Newark, NJ – July 31, 2018 – Mayor Ras J. Baraka announced today that the City of Newark is one of five cities nationwide that will share in a $500,000 City Accelerator grant to support minority-owned businesses and the jobs they create. The five cities involved – Atlanta, El Paso, Long Beach, Newark, and Rochester, will work together over the next year to pursue a range of projects to support the growth of local minority-owned businesses and the creation of additional jobs in their communities. Local initiatives range from ensuring minority-owned businesses are integrated into the commercial development of the 31-acre Pittsburgh Yards site in Atlanta to expanding small business services through the network of local libraries in El Paso.
“Taking part in the City Accelerator initiative will help us get two of my administration’s most important initiatives off the ground—Buy Newark and the Contractor Development Initiative,” said Mayor Baraka. “Whether ensuring that anchor institutions commit to increasing purchasing from Newark businesses or large developers partner with smaller minority and women-owned contractors, we are implementing unique programs to drive local procurement. Newark is a city on the rise and we look forward to working with Citi Foundation and Living Cities as we use every tool in our toolkit to ensure that development is inclusive.”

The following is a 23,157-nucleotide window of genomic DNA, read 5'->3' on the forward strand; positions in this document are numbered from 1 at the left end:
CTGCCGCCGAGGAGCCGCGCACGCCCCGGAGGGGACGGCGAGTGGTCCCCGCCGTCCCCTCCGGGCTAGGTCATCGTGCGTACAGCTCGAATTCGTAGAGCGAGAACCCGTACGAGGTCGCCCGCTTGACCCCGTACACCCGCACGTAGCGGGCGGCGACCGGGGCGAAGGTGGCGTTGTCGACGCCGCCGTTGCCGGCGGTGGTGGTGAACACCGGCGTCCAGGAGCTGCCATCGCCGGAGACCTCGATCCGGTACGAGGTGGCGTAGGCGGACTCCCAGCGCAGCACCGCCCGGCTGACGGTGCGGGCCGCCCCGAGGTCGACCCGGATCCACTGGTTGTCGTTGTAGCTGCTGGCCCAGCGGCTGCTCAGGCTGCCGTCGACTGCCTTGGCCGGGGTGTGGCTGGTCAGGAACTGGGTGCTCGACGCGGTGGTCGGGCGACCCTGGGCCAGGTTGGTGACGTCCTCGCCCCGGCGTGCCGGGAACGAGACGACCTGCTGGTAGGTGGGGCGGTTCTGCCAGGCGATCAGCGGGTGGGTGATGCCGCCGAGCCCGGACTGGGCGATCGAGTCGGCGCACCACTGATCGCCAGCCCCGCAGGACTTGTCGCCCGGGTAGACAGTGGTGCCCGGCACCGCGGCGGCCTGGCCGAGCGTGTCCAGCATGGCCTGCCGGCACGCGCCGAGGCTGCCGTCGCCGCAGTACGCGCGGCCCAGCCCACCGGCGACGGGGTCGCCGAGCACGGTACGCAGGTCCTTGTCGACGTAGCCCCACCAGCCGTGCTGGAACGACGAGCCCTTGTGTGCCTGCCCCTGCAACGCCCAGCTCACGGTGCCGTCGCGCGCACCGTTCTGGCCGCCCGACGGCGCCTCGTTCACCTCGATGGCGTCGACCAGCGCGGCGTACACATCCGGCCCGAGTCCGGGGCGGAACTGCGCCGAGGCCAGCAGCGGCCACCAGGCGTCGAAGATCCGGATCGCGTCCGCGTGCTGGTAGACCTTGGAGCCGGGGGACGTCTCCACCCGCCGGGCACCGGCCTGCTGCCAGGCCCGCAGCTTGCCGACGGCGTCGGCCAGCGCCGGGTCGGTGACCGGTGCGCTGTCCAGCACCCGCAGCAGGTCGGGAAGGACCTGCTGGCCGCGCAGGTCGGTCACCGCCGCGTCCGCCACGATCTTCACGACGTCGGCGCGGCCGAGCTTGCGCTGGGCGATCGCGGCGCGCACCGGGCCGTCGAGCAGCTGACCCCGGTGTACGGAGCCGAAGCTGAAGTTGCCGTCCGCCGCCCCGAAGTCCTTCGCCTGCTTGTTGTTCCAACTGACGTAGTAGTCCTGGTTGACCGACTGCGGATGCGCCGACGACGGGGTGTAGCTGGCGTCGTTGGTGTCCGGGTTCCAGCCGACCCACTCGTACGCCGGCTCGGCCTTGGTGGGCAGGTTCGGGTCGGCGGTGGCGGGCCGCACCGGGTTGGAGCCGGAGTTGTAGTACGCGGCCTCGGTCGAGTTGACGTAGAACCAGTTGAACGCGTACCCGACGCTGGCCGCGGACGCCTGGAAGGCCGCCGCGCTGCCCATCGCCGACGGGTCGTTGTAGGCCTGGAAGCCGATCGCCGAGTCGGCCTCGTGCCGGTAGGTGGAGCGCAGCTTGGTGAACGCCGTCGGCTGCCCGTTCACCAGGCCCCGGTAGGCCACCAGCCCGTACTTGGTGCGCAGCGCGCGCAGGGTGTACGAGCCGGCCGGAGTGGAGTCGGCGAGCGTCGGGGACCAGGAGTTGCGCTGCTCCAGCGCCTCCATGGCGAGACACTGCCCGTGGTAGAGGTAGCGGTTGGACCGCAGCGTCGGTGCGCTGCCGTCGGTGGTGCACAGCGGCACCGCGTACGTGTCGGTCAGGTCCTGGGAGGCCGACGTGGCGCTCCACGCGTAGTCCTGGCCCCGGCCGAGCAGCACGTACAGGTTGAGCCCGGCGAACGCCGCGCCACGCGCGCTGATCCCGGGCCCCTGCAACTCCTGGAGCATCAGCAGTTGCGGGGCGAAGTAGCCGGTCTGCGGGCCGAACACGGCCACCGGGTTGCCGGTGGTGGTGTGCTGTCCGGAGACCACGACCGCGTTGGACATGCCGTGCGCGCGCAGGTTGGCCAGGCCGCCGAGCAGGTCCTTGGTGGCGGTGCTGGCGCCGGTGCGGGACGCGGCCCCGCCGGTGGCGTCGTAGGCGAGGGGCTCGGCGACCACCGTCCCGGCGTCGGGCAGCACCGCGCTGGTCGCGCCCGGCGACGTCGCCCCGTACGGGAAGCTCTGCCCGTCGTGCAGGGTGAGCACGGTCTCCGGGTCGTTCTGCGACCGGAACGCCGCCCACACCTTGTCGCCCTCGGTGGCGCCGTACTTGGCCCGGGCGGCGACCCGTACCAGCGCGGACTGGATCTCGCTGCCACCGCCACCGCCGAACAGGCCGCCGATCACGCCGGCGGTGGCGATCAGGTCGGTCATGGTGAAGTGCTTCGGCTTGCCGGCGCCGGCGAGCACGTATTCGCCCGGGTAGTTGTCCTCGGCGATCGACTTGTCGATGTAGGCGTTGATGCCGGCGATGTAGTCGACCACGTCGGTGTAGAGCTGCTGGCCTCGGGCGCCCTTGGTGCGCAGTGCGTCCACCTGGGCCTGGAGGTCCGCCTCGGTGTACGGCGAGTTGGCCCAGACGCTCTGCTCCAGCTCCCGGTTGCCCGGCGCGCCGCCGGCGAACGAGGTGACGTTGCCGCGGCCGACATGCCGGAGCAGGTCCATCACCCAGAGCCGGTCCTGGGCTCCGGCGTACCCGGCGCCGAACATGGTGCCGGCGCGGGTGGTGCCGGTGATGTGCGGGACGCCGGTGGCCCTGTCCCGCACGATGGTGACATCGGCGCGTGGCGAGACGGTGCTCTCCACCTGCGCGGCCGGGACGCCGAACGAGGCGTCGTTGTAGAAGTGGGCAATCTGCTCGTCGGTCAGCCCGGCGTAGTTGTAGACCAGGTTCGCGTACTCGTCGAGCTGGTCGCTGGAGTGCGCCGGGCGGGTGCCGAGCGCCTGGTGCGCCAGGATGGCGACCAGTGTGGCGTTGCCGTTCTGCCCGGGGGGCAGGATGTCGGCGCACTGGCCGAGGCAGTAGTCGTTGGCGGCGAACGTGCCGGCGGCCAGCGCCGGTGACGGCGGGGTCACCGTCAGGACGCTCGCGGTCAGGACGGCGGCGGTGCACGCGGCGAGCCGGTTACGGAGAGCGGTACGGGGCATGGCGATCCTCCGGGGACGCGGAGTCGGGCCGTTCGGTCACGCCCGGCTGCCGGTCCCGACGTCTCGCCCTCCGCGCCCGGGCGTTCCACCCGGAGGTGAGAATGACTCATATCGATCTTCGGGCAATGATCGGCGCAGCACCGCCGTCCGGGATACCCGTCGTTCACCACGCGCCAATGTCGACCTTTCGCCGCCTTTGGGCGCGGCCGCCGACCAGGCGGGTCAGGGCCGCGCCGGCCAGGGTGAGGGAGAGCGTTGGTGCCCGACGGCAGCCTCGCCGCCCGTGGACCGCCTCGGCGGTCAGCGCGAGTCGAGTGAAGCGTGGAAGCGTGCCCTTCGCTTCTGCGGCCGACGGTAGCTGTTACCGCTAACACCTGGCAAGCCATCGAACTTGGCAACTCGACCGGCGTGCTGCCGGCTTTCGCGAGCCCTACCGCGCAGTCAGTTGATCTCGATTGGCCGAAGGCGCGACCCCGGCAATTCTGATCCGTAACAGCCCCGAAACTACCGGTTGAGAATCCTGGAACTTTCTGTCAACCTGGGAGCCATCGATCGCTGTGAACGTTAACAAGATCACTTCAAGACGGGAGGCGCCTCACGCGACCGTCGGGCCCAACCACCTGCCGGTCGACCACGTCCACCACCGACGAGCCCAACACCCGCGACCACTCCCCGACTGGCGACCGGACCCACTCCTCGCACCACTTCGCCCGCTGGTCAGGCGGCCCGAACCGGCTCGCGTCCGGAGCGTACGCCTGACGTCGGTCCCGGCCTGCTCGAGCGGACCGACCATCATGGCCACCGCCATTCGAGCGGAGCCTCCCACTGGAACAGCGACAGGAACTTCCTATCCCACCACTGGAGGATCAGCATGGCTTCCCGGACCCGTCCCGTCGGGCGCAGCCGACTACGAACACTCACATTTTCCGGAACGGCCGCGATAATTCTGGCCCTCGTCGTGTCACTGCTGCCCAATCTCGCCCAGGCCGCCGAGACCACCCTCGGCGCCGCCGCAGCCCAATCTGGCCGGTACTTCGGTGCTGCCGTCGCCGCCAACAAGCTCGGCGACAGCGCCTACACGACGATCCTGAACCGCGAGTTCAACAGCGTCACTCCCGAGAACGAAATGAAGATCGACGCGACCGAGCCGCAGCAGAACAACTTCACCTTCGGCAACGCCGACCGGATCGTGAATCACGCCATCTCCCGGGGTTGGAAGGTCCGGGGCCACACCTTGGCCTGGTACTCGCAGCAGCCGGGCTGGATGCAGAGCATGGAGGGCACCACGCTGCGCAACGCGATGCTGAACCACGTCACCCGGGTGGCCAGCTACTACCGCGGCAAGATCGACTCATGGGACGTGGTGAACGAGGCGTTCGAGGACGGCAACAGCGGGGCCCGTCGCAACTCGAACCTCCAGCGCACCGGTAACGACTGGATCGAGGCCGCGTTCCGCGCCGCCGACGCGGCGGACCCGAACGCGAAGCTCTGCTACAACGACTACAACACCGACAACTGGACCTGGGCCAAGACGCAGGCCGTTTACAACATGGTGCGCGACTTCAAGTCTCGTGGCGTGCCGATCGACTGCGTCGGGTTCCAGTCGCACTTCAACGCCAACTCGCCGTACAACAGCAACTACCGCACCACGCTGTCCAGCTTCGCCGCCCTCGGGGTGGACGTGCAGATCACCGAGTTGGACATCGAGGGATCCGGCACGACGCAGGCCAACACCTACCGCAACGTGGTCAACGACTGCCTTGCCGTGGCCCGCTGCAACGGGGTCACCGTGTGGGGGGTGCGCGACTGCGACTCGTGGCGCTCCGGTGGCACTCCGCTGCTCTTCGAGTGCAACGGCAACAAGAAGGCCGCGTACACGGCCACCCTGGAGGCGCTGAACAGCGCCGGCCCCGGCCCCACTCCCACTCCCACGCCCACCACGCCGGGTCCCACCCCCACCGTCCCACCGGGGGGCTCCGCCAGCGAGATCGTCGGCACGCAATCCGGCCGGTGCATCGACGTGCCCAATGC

The $100,000 will be used as follows, according to the Newark Community Economic Development Corporation: $75,000 will go to the Contractors Development Initiative (Newark CDI), and the remainder to the Newark Business Services Providers Network.
The Newark CDI will train 20 to 30 Newark-based minority- and female-owned contracting firms in the principles of small business management. The classes are 15 sessions, and include such topics as business credit, contract law, bonding, estimating financial statements, and how to write business plans, marketing material, and how to use project management tools.
The Business Services Providers Network is a referral network that coordinates resources for Newark-based businesses and entrepreneurs. This program provides quarterly meetings and creates shared databases and resource guides, so that contractors can connect with potential clients, and vital resources to expand their businesses and achieve their goals.
“While the impact of small business growth on the U.S. economy is widely appreciated, the potential of minority-owned small businesses is often overlooked,” said Ed Skyler, Citi’s Executive Vice President for Global Public Affairs and Chair of the Citi Foundation. “These cities recognize this untapped potential and are coming together to rethink how they work with minority-owned small businesses to help them grow and create high-quality jobs.”
All five cities selected for this Accelerator are majority-minority, meaning that relative to the overall U.S. population, racial minorities comprise a majority of the local population, making them prime urban centers to address the barriers people of minority-owned businesses face, including access to capital, connections to industries, and navigating regulations.